Major discovery in Egypt made by Barcelona Museum archaeologists

Digging at the site

Digging at the site Credit: Egyptian Museum of Barcelona

A TEAM of archaeologists from the Egyptian Museum of Barcelona have made a major discovery whilst digging in Sharuna (Middle Egypt).

They have uncovered the remains of a temple built during the reign of Pharaoh Ptolemy I (304-284 BC) which contained 60 large stone blocks that show spectacular architectural elements, beautiful decorative friezes and very important hieroglyphic texts.

Among the texts discovered, two blocks stand out, containing, exceptionally, the name of Pharaoh Ptolemy I, together with an inscription on the foundation of the temple, its name and the gods to which it was dedicated.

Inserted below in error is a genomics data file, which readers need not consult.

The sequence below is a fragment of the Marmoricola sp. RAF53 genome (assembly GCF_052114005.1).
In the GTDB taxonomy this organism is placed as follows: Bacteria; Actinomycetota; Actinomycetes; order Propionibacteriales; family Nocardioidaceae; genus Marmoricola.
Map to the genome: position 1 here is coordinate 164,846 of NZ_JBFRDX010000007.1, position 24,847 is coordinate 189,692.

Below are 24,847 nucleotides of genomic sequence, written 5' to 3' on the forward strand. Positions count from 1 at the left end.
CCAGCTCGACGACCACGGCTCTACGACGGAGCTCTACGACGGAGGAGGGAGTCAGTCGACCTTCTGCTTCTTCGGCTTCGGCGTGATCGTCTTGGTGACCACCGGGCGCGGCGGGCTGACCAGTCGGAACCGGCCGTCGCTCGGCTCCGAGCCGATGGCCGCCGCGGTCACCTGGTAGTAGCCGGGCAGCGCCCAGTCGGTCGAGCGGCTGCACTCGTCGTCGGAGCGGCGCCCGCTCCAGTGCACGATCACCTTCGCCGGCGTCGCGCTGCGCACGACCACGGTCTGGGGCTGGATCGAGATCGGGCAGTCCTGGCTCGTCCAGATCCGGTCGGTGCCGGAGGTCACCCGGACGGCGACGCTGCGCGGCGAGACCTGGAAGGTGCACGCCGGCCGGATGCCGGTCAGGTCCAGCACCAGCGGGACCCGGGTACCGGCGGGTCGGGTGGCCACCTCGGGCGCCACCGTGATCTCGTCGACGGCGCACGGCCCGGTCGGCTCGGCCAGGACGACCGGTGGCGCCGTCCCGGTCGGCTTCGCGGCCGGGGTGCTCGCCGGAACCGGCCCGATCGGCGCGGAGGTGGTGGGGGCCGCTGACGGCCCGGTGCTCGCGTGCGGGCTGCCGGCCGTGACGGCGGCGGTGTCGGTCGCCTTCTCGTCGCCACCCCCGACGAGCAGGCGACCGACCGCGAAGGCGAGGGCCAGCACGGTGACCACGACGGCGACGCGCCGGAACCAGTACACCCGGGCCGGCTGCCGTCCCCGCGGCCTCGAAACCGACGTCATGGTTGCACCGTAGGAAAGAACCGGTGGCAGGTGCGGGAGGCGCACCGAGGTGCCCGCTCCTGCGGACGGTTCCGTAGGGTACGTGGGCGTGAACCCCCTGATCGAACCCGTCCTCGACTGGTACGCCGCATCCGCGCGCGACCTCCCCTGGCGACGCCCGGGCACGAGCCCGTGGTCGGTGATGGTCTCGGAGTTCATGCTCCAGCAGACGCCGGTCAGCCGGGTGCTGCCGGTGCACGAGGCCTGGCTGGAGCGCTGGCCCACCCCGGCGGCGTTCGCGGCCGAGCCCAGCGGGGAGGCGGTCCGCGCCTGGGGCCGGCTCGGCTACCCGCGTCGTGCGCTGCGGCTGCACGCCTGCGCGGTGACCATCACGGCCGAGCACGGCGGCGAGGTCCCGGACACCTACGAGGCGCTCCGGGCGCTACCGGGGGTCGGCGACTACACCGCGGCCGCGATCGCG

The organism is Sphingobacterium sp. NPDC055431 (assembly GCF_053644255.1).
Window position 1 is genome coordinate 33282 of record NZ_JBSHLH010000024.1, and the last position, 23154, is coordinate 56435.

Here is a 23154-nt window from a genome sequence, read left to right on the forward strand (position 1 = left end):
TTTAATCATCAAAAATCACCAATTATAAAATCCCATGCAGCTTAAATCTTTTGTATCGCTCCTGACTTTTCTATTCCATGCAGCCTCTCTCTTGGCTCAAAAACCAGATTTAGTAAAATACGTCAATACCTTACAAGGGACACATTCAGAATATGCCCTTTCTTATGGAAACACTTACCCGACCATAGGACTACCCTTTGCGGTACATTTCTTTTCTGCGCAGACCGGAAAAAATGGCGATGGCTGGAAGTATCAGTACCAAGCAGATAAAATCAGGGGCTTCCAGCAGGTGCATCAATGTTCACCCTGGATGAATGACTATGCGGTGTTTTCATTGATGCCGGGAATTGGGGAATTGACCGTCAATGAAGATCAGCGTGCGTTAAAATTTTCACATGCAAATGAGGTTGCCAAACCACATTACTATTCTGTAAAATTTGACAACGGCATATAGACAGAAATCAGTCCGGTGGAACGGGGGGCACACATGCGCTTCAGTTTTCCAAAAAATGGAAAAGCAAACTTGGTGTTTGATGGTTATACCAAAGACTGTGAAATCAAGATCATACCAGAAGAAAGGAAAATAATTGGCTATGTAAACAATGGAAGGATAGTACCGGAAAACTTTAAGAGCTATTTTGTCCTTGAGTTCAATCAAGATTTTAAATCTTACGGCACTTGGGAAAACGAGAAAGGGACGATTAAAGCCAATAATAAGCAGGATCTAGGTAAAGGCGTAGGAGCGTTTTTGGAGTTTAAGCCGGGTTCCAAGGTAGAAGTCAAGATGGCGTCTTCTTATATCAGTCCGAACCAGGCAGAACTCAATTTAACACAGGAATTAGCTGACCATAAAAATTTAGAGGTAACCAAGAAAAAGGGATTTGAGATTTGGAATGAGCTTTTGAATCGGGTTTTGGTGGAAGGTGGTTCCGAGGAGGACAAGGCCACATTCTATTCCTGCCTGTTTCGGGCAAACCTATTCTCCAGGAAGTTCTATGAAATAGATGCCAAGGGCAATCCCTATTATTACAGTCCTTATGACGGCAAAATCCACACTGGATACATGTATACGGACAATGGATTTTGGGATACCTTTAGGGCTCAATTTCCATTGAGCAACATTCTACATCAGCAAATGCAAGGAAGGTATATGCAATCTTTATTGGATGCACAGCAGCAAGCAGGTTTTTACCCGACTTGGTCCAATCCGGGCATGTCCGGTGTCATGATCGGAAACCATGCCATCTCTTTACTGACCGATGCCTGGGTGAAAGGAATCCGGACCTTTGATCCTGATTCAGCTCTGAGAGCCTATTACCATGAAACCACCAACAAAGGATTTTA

Amazingly, these remains were reused to build a Christian church in the 6th century AD but have remained in perfect condition and were easy to photograph and decipher.

One of the team told the Catalan News Agency that the find was “accidental” and stumbled upon by the Egyptian Minister of Culture whilst trying to arrange the construction of an irrigation canal in 2018.

Thank you for taking the time to read this news article “Major discovery in Egypt made by Barcelona Museum archaeologists”.

Digging at the site

Written by

John Smith

Married to Ophelia in Gibraltar in 1978, John has spent much of his life travelling on security print and minting business and visited every continent except Antarctica. Having retired several years ago, the couple moved to their house in Estepona and John became a regular news writer for the EWN Media Group taking particular interest in Finance, Gibraltar and Costa del Sol Social Scene. Currently he is acting as Editorial Consultant for the paper helping to shape its future development. Share your story with us by emailing, by calling +34 951 38 61 61 or by messaging our Facebook page


    • Geoffrey Kerr-Morgan

      07 April 2021 • 14:15

      Fantastic. Geoff from Egyptology Middlesbrough

    Comments are closed.